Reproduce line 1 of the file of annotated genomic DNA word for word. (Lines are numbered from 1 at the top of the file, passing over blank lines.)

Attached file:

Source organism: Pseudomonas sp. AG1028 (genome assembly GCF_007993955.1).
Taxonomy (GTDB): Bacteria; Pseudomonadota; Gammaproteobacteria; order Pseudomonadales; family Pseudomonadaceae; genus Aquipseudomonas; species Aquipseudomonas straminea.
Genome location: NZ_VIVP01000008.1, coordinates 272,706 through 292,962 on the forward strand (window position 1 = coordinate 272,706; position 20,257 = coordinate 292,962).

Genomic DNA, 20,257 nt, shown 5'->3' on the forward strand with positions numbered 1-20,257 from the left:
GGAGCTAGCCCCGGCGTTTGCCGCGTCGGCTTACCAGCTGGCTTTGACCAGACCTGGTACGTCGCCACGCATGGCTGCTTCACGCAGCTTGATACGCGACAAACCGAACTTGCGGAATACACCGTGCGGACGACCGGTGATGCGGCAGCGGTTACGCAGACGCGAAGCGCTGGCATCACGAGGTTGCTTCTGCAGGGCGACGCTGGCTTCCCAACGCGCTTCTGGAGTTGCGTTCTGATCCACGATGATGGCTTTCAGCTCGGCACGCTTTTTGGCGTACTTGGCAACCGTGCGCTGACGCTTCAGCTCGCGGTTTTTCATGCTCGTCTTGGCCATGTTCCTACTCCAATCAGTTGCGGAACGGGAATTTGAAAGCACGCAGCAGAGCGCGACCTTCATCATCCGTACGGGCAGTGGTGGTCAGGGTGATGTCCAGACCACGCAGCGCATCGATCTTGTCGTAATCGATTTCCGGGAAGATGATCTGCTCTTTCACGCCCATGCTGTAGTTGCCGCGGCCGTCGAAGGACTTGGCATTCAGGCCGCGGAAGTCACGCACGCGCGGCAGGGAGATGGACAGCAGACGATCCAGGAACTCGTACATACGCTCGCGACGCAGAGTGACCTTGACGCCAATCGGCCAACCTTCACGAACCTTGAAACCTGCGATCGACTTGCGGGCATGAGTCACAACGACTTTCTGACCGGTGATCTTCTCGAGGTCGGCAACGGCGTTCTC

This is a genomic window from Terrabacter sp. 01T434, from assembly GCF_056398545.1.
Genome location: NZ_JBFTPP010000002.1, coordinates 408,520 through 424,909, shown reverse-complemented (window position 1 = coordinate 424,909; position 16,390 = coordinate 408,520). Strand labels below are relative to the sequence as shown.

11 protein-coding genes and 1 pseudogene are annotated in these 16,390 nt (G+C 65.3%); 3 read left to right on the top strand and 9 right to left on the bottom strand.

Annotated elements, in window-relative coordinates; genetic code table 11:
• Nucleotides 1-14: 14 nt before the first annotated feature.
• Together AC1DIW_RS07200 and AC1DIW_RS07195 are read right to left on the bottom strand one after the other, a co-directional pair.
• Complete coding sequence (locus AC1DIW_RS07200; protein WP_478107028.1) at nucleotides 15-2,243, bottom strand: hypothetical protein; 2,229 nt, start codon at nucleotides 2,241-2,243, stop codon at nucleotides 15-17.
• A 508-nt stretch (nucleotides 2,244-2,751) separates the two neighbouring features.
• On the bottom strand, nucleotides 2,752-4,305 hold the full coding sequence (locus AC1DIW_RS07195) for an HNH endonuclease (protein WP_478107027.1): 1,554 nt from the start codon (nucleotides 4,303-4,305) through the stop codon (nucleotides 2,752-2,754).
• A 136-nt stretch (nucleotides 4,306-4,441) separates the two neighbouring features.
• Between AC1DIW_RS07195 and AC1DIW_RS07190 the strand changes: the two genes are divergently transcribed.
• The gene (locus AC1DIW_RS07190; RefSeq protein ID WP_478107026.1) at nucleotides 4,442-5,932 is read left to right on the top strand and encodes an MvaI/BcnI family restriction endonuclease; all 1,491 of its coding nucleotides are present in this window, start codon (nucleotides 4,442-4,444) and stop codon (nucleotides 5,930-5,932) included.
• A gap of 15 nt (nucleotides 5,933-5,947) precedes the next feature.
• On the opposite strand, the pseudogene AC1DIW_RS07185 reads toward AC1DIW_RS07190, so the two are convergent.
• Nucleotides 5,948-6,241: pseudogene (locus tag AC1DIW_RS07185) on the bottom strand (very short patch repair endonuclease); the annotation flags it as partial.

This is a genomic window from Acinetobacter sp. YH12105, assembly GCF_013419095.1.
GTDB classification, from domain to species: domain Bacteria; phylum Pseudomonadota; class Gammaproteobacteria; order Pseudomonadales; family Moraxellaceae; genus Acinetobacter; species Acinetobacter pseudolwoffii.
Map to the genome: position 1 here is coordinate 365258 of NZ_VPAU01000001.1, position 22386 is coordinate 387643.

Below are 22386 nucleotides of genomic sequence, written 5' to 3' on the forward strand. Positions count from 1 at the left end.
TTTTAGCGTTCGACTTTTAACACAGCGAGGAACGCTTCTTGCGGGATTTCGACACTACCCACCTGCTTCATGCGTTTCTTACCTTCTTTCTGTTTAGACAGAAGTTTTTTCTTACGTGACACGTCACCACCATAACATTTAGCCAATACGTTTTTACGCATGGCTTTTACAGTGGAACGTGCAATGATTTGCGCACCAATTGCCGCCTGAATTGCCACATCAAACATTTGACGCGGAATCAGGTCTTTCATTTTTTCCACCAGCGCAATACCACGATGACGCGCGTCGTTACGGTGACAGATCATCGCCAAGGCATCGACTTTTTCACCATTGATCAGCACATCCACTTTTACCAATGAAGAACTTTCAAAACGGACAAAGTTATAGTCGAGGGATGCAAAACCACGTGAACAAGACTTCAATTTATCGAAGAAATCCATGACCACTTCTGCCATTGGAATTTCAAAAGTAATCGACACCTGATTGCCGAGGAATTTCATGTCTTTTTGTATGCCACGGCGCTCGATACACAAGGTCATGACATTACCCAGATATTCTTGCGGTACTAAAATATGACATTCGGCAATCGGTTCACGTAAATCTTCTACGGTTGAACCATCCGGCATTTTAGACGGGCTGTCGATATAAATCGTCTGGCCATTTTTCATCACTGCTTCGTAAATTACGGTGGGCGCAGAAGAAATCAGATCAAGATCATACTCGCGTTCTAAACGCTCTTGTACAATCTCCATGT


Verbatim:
Source organism: Pseudomonas sp. AG1028 (genome assembly GCF_007993955.1).